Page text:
Business Charity Donations Rules Have Changed Under The CARES Act

In light of the novel coronavirus (COVID-19) pandemic, there’s been an increase in interest for business charity donations. In order to incentivize charitable giving, the Coronavirus Aid, Relief and Economic Security (CARES) Act made some liberalizations to the rules governing charitable deductions. Here are two changes that affect businesses:

Increase In The Limit For Corporate Deductions From Business Charity Donations

Before the CARES Act, the total charitable deduction that a corporation could generally claim for the year couldn’t exceed 10% of corporate taxable income. This amount is in determination with several modifications for these purposes.

Contributions in excess of the 10% limit are carried forward and may be used during the next five years. This is subject to 10% of taxable income limitation each year.

What changed?

Under the CARES Act, the limitation on business charity deductions for corporations (generally 10% of modified taxable income) doesn’t apply to qualifying contributions made in 2020. Instead, a corporation’s qualifying contributions, reduced by other contributions, can be as much as 25% of taxable income (modified). There are no requirements between the connection of contributions and COVID-19 activities.

Increase of the Deduction Limit on Food Inventory

At a time with high unemployment, your business may want to contribute food inventory to qualifying charities. In general, a business is entitled to a charitable tax deduction for making a qualified contribution of “apparently wholesome food” to an organization that uses it for the care of the ill, the needy, or infants.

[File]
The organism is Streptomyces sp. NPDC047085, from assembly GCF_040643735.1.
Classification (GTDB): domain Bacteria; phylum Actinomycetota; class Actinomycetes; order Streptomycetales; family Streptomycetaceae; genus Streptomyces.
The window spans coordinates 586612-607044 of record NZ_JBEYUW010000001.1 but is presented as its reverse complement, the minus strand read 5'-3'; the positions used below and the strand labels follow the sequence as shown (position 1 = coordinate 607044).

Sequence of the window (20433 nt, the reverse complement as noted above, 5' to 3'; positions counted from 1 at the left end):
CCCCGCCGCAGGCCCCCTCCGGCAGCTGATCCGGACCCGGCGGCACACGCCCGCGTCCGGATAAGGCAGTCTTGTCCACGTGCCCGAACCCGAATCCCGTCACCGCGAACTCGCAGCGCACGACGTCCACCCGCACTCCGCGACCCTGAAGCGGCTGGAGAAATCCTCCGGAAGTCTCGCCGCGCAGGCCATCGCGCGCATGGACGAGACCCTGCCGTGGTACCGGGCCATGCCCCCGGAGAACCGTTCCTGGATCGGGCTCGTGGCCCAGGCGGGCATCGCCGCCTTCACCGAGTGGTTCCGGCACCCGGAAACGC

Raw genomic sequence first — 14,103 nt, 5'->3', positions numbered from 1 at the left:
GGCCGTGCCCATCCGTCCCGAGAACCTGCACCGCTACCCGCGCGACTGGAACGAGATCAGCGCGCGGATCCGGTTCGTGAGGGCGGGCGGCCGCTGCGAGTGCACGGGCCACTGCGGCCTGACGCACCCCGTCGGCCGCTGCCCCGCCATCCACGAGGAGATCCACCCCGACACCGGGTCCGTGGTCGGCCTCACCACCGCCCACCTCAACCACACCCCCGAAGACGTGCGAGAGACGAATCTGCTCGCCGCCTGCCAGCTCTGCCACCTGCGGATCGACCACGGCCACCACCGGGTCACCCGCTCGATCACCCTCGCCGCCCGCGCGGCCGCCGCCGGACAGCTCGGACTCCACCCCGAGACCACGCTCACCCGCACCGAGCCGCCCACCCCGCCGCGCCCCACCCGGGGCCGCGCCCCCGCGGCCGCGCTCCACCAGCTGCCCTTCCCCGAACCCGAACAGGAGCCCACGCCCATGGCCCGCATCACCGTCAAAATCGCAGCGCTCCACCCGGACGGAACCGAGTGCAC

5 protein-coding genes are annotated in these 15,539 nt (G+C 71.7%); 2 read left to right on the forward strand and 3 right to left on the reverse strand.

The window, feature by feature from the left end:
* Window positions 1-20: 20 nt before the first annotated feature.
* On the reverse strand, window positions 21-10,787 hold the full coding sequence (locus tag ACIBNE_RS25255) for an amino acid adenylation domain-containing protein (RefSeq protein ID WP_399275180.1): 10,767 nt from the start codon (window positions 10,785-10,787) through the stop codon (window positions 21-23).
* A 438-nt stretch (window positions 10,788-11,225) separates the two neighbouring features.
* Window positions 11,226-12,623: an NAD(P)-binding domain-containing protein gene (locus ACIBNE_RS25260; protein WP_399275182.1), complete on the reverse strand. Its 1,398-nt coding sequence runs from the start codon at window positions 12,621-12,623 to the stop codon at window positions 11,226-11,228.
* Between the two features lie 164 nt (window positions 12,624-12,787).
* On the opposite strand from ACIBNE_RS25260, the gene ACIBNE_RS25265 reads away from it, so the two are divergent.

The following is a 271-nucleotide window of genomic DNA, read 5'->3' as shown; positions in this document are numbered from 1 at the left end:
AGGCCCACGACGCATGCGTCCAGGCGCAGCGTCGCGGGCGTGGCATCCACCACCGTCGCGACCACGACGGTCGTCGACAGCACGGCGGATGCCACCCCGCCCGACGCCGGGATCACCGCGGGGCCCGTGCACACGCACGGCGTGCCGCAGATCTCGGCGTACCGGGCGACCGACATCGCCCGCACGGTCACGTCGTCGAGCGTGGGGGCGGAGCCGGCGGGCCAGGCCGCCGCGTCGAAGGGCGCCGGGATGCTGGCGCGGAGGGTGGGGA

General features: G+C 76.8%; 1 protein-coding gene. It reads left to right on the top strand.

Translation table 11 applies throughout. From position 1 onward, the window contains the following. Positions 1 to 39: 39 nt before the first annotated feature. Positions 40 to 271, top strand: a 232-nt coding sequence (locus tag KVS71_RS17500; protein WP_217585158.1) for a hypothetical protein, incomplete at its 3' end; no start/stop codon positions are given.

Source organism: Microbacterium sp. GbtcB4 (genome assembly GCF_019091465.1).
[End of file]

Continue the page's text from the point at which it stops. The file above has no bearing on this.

“Apparently wholesome food” is defined as food intended for human consumption that meets all quality and labeling standards imposed by federal, state, and local laws and regulations, even though it may not be readily marketable due to appearance, age, freshness, grade, size, surplus, or other conditions.

Before the CARES Act, the aggregate amount of such food contributions that could be taken into account for the tax year generally couldn’t exceed 15% of the taxpayer’s aggregate net income for that tax year from all trades or businesses from which the contributions were made. This was computed without regard to the charitable deduction for food inventory contributions.

What changed?

Under the CARES Act, for contributions of food inventory made in 2020, there has been an increase in the deduction limitation. This increase is from 15% to 25% of taxable income for C corporations. For other business taxpayers, it increases from 15% to 25% of the net aggregate income from all businesses from which the contributions were made.

CARES Act Questions

Be aware that in addition to these changes affecting businesses, the CARES Act also made changes to the rules for business charity donations for individuals. Contact us if you have questions about tax deductions for charitable donations and securing a tax break for them. We can explain the rules and compute the maximum deduction for your generosity.